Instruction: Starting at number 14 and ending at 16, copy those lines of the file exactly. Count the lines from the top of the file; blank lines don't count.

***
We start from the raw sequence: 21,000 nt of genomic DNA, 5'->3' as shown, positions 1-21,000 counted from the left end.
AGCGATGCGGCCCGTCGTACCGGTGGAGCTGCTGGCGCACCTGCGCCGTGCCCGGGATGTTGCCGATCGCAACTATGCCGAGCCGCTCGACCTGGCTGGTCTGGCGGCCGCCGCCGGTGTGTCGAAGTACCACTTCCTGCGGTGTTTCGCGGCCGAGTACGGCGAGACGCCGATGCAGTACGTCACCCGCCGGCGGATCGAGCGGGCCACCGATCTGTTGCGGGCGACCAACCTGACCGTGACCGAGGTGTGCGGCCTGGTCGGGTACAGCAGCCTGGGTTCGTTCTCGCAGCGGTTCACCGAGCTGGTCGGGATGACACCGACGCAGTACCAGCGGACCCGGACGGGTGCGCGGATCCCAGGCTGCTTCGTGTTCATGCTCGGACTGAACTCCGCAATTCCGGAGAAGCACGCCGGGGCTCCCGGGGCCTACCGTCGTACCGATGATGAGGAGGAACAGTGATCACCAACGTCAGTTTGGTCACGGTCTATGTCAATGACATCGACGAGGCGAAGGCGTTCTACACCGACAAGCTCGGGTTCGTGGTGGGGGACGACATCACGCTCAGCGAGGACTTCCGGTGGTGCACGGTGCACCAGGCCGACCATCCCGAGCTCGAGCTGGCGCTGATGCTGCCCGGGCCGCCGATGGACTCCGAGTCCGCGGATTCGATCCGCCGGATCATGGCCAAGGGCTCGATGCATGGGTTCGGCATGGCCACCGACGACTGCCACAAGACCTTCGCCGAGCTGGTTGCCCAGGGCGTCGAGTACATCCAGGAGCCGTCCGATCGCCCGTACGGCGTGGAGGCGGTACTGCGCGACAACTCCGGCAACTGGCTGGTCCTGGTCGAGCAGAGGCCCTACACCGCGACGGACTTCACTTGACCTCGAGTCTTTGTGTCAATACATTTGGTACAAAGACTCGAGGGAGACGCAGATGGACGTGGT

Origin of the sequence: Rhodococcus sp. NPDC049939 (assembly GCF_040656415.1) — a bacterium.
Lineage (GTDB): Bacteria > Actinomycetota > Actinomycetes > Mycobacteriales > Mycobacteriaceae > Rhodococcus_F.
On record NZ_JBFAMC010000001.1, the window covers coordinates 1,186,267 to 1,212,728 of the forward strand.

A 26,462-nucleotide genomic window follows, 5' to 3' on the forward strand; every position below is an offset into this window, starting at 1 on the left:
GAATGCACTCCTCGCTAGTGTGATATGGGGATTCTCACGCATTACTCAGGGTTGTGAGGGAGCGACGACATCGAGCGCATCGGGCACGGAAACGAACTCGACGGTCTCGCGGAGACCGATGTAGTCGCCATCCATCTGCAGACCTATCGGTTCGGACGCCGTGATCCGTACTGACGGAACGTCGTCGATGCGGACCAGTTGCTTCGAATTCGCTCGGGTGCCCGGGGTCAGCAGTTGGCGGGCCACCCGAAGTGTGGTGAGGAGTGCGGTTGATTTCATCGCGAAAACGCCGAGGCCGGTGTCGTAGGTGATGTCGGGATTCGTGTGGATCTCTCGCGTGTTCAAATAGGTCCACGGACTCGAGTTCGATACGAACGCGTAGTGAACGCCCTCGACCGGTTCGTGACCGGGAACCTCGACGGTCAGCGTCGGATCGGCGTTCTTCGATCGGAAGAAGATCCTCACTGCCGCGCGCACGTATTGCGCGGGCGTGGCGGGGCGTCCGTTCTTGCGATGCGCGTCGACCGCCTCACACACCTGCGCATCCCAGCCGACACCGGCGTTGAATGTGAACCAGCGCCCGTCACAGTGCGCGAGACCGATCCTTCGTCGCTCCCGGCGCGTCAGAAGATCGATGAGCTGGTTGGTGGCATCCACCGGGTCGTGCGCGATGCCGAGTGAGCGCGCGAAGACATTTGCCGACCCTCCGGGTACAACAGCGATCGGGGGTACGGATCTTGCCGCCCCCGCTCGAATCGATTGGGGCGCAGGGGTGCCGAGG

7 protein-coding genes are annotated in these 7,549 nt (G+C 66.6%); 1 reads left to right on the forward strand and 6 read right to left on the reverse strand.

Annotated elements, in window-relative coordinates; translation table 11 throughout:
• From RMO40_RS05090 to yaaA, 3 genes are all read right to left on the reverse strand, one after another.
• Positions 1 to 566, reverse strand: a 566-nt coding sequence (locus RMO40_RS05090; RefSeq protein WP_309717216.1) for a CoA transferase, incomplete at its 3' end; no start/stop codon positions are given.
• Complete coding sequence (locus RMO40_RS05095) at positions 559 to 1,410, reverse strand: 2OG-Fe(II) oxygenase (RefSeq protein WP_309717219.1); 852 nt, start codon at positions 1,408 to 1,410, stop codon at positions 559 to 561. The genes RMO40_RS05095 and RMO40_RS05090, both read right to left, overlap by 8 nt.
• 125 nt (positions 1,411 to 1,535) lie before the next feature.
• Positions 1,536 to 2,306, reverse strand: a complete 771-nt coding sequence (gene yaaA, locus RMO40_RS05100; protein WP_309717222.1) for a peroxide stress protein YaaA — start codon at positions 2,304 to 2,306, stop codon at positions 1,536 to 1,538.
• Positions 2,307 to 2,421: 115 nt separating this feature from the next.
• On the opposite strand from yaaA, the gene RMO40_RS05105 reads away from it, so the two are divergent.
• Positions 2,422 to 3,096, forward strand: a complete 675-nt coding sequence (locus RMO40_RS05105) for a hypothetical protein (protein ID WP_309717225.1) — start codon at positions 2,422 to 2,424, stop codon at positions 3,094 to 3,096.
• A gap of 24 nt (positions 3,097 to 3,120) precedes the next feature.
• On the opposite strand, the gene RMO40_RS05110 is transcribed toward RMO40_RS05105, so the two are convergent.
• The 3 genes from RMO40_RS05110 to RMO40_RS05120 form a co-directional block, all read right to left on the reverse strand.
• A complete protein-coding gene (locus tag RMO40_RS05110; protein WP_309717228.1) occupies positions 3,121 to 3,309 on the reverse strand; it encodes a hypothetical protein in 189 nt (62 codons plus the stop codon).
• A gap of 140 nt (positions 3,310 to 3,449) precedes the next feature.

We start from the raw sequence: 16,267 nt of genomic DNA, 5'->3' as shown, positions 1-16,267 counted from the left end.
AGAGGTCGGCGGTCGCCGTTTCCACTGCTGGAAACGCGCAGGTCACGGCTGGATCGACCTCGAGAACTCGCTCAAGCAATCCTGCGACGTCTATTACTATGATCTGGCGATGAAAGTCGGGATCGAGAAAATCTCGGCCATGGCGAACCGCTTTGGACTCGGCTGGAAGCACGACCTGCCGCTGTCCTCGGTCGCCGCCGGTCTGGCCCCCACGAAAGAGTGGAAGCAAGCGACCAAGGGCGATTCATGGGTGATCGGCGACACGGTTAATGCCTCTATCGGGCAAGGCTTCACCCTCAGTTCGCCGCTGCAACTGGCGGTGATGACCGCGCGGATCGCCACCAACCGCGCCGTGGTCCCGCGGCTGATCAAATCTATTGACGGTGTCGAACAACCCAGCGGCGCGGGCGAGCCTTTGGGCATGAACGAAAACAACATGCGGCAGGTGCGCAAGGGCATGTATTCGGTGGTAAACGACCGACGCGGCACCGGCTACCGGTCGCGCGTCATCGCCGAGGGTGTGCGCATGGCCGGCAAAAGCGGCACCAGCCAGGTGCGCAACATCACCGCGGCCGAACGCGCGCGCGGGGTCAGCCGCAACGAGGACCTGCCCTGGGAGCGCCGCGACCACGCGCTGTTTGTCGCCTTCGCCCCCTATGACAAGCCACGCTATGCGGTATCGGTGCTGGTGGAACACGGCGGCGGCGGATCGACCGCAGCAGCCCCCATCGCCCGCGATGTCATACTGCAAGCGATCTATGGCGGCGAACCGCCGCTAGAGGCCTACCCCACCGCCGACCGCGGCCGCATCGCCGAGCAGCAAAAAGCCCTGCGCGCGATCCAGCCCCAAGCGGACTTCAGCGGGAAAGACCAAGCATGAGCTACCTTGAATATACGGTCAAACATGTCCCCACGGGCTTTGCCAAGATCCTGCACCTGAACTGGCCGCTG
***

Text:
• Positions 1,536 to 2,306, reverse strand: a complete 771-nt coding sequence (gene yaaA, locus RMO40_RS05100; protein WP_309717222.1) for a peroxide stress protein YaaA — start codon at positions 2,304 to 2,306, stop codon at positions 1,536 to 1,538.
• Positions 2,307 to 2,421: 115 nt separating this feature from the next.
• On the opposite strand from yaaA, the gene RMO40_RS05105 reads away from it, so the two are divergent.